Revised Common Lectionary Page for 27 October 2013 (Twenty-third Sunday after Pentecost, Year C)

Joel 2:23-32 and Psalm 65  • Sirach 35:12-17 or Jeremiah 14:7-10, 19-22 and Psalm 84:1-7  • 2 Timothy 4:6-8, 16-18  • Luke 18:9-14

Two things boggle my mind, and three make me wonder whether read the Bible at all: the clarity with which the text states that God has wronged this or that person or nation; the shocked and sometimes angry reactions I’ve gotten when I’ve pointed this out; and the potential that actually reading the Bible has to shake up the ways we think about God.

The oracle in this week’s Joel reading comes after the cutters and the swarmers and the hoppers and the destroyers have been announced.  Joel has told the people that these locusts, which may or may not be identical with the armies that the prophet also announces, will darken the land, there are so many of them.  They’ll destroy so widely that Egypt will have nothing to complain about.  They’ll devour everything before them like a fire.  And what’s more, they’ll do so at the command of YHWH (Joel 2:11).

Just in case that wasn’t clear, in today’s reading, the LORD once again notes that what the locusts destroy, they do so at YHWH’s own command (2:25).  Why YHWH sends them in the first place and whether such an act stands commensurate to Israel’s offense are certainly up for grabs, but two things remain clear: YHWH claims credit for the attack, and YHWH promises to restore Israel afterwards.

Since I read the Bible as a Christian, I can’t help but wonder whether Peter’s citation of Joel in Acts 2 carried with it the narrative that underlies the restoration, the divine attack that renders Israel unable to sustain itself, rendering it helpless, just before making the promise to restore it.  Such a narrative might indeed make some sense to the folks in Jerusalem that Pentecost: after all, the disciples and Jesus before them had spoken of the crucifixion both in terms of divine providence and in terms of human crime, and although the subsequent invitation into the Way of the Messiah was extended unilaterally from Heaven to Humankind, the act that pulled such a narrative forward, the move to destroy the prophet God had sent, remains ambiguous even after the next act of the drama is underway.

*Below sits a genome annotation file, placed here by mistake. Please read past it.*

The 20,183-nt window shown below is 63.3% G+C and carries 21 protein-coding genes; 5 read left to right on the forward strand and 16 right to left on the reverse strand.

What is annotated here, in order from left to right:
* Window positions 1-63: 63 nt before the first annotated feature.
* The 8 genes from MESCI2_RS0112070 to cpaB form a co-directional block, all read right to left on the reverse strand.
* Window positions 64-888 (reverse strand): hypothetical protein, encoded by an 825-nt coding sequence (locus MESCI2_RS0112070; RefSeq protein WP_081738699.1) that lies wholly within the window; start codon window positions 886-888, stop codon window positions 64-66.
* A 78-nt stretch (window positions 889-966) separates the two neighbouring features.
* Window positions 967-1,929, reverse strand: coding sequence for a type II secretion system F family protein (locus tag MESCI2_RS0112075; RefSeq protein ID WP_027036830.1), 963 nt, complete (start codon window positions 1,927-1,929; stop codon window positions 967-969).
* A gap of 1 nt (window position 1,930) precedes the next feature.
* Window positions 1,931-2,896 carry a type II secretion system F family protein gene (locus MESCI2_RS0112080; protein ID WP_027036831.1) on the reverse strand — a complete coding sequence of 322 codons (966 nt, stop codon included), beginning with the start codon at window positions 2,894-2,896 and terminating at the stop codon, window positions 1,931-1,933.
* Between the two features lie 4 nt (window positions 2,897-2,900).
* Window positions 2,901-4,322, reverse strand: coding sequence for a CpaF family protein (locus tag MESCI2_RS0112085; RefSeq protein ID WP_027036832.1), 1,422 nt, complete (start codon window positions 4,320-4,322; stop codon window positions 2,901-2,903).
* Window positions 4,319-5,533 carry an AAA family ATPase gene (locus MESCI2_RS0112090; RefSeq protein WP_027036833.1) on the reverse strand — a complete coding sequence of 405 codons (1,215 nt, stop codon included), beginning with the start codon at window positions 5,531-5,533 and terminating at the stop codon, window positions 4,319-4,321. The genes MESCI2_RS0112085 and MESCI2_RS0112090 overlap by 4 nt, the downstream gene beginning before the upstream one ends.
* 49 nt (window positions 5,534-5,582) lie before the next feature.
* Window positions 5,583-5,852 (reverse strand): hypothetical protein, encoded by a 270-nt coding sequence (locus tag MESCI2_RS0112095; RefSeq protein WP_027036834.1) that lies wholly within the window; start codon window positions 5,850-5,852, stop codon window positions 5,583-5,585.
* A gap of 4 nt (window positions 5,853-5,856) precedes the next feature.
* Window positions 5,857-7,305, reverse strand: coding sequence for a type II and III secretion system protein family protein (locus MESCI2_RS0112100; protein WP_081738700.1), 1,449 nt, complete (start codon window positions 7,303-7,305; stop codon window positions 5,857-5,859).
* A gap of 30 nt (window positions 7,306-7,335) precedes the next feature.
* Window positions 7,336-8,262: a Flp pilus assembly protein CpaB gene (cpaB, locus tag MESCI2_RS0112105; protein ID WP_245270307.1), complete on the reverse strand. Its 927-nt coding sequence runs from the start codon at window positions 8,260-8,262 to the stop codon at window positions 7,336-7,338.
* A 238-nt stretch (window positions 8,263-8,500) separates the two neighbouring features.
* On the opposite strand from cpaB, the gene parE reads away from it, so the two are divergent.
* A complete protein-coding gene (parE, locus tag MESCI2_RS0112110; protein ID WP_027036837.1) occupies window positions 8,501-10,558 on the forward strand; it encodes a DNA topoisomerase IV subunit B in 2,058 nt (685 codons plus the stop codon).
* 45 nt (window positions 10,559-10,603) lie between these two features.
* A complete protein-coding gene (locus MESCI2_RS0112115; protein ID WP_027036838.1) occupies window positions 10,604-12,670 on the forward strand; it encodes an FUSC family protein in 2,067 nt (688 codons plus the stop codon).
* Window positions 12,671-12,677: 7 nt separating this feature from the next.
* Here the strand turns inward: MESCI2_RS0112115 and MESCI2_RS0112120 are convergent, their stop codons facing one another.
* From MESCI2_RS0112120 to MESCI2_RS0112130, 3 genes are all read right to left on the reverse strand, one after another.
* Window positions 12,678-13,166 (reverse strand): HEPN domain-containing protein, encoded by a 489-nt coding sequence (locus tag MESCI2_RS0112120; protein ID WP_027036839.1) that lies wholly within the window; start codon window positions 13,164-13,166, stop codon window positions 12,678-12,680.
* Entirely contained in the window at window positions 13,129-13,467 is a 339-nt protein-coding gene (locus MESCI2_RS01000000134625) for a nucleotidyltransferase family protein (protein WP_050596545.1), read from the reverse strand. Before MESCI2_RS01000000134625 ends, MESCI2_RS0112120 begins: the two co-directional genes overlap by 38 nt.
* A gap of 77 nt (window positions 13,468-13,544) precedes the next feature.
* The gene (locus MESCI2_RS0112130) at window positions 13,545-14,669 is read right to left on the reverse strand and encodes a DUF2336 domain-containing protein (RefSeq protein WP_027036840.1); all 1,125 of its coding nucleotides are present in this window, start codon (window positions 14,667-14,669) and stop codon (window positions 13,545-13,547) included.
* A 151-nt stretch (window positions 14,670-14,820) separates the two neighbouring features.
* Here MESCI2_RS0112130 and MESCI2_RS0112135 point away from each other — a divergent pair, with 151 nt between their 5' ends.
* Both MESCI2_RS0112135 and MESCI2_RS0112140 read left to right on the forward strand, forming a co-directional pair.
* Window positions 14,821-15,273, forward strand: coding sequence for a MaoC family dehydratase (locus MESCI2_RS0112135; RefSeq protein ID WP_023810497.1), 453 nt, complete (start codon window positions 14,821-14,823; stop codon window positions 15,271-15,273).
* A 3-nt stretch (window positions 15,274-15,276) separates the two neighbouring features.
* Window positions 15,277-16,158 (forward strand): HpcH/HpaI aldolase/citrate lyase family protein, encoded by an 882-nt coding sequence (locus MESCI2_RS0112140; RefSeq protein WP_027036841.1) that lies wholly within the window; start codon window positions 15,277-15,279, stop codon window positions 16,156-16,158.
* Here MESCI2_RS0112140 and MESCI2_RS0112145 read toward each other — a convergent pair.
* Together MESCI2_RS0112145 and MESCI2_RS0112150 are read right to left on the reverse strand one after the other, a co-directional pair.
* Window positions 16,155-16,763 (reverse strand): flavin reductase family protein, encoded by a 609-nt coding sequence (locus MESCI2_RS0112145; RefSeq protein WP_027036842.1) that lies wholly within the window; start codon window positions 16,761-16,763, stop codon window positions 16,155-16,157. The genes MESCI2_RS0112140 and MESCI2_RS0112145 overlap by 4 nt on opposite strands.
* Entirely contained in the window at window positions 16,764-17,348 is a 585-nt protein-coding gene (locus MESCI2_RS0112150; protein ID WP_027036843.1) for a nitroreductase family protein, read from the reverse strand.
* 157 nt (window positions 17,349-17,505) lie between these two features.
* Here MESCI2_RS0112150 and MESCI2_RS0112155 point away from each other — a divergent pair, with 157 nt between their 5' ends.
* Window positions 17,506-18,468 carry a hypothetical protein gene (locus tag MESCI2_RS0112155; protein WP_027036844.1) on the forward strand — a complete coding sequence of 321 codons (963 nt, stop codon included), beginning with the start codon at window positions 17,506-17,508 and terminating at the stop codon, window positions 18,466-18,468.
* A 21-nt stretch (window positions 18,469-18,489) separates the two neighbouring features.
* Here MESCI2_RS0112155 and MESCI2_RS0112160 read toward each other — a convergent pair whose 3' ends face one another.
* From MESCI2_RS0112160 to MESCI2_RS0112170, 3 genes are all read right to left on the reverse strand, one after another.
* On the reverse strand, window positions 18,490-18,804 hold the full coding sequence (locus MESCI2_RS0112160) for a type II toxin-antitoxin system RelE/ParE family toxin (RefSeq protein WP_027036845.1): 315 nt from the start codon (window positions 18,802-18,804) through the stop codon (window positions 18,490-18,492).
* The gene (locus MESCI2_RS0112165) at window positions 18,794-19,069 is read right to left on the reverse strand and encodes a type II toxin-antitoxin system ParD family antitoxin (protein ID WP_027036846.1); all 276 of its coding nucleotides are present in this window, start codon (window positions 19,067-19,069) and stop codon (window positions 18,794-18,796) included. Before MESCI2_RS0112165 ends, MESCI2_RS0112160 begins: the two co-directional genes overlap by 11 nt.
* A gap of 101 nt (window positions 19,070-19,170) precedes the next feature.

Returning to Joel’s moment, the pouring-out of spirit had to trigger in the ears of Israel a memory of a moment long before the impending swarm, when locusts struck the land of Egypt as part of a cosmic battle between the one true God and a would-be god.  In those days, in the wilderness after the escape, likewise a moment of mass prophecy erupted, one in which the people who thought they knew the nature of prophecy were greatly disturbed but the great prophet himself simply said, “Would that all of Israel prophesied.”   Joel points forward to a time beyond the swarm, when in the destruction left by another plague, just such a thing will happen again, but in ways that far surpass the moment in Sinai.  Such a promise, especially after YHWH has caused such destruction, must have sounded to Israel in the days of kings and to the Church in the age of the Empire like bittersweet news, but books like Joel remind us that sometimes life with God is in fact bittersweet, that when the God who meets Moses in the desert finds Israel too comfortable in the garden, sometimes exile happens, and sometimes that exile does not require Israel to go anywhere at all.  It’s not an easy message to hear, but perhaps it might be true.

May our stories, in the plagues and when we receive gifts, always be God’s stories.


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